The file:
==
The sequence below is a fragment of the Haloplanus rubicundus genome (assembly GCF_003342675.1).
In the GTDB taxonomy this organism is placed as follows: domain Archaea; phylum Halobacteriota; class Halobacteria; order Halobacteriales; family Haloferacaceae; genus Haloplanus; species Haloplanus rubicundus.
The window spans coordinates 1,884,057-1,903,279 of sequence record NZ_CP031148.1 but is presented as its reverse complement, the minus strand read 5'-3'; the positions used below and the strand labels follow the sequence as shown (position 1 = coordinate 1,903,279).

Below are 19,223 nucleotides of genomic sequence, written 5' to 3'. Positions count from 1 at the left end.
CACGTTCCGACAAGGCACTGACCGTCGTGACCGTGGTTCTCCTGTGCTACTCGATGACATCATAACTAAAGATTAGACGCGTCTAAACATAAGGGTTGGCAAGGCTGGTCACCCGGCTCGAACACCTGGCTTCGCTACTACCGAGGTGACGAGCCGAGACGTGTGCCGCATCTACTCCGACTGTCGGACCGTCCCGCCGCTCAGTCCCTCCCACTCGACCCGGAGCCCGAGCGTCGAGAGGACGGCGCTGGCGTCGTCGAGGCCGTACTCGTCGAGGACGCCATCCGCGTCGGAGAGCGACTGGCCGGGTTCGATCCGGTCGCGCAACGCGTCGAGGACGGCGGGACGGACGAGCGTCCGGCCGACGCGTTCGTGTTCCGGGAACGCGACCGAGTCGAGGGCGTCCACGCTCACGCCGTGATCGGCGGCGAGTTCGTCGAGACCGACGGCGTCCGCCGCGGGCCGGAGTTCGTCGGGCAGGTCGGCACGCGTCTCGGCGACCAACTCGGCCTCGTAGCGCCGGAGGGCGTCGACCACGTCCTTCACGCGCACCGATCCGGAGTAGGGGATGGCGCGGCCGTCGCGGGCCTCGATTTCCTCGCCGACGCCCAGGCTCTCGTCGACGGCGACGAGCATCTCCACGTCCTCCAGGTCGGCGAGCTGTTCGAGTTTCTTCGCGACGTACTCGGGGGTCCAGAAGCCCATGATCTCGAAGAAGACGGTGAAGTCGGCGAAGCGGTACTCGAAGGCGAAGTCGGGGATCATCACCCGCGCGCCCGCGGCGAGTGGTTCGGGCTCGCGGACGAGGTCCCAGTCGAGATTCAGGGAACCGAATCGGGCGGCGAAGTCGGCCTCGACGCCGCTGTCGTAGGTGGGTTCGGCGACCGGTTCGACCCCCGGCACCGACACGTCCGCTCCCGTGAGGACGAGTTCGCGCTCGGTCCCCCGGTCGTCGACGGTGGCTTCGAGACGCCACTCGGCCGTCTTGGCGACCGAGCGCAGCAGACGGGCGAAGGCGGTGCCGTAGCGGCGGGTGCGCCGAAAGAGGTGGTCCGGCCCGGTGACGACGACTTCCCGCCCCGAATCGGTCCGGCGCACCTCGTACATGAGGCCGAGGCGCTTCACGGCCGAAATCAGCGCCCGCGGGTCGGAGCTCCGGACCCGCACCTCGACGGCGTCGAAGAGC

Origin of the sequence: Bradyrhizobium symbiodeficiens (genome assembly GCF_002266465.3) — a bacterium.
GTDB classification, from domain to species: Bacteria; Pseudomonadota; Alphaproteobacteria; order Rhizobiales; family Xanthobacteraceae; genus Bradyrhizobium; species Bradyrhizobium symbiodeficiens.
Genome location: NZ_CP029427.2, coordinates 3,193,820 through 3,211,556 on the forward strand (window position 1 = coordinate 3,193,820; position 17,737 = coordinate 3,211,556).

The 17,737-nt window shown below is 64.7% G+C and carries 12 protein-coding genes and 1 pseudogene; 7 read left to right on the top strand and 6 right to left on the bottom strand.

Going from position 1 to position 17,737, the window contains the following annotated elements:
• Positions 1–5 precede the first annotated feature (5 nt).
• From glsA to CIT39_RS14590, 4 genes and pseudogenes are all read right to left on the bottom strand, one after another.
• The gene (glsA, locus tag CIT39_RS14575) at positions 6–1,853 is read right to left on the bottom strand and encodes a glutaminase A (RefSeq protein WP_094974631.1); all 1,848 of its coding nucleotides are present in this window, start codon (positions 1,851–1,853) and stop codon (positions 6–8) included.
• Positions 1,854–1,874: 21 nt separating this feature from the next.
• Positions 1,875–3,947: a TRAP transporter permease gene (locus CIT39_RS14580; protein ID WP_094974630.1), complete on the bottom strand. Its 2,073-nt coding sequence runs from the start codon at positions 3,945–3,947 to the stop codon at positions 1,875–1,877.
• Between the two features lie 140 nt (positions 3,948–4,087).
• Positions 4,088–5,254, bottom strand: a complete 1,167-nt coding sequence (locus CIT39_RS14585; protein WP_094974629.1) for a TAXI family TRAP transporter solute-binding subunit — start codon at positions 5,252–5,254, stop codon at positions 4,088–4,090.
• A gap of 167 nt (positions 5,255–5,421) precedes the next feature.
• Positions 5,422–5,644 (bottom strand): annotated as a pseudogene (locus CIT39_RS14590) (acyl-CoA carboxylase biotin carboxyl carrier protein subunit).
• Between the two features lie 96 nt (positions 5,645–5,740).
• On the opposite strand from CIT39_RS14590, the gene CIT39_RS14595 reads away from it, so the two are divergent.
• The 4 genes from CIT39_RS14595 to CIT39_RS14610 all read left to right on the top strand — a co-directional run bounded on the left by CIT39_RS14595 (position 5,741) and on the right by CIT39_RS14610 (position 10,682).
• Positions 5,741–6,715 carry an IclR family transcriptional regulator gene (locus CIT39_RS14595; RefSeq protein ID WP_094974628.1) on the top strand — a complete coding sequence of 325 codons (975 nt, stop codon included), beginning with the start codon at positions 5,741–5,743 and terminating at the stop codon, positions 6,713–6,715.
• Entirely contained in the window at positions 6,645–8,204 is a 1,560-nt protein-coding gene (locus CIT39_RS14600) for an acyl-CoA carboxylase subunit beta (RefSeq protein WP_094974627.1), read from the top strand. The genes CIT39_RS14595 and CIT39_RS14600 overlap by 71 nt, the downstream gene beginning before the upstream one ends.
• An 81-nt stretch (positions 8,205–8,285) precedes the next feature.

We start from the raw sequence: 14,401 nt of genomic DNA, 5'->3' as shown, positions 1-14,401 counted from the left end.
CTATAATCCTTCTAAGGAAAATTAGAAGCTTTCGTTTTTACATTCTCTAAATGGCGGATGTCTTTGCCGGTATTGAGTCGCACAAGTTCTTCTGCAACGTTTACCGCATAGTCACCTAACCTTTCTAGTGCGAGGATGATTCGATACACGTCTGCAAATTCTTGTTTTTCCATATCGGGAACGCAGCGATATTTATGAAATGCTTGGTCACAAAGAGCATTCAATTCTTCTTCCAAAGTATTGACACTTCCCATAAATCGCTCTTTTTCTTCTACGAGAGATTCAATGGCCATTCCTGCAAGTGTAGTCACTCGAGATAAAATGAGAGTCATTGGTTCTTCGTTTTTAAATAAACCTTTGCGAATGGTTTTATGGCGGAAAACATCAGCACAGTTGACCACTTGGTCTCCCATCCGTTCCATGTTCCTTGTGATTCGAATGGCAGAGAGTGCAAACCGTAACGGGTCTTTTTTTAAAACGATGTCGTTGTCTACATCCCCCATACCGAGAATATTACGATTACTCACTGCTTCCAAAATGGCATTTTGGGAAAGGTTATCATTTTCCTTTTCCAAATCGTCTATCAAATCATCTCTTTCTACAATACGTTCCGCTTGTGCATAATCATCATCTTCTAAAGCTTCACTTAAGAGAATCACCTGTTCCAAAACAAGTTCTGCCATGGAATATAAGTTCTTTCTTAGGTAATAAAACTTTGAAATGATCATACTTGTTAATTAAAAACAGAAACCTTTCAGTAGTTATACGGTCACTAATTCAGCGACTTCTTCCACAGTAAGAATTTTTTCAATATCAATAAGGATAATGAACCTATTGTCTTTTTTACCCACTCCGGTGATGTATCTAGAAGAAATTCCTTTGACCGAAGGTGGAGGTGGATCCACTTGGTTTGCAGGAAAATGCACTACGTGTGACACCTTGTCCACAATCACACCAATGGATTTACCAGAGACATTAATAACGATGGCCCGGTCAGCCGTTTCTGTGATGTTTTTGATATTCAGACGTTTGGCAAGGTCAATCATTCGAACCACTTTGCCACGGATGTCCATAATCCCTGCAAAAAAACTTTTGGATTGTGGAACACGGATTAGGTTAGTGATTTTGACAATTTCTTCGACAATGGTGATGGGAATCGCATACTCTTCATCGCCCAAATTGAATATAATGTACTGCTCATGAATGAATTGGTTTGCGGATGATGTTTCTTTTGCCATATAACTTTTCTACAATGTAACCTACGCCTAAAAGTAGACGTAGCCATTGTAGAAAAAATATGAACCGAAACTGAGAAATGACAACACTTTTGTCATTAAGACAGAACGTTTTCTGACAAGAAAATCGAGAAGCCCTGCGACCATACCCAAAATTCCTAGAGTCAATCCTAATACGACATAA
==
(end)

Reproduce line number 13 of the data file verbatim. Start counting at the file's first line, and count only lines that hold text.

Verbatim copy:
• The gene (glsA, locus tag CIT39_RS14575) at positions 6–1,853 is read right to left on the bottom strand and encodes a glutaminase A (RefSeq protein WP_094974631.1); all 1,848 of its coding nucleotides are present in this window, start codon (positions 1,851–1,853) and stop codon (positions 6–8) included.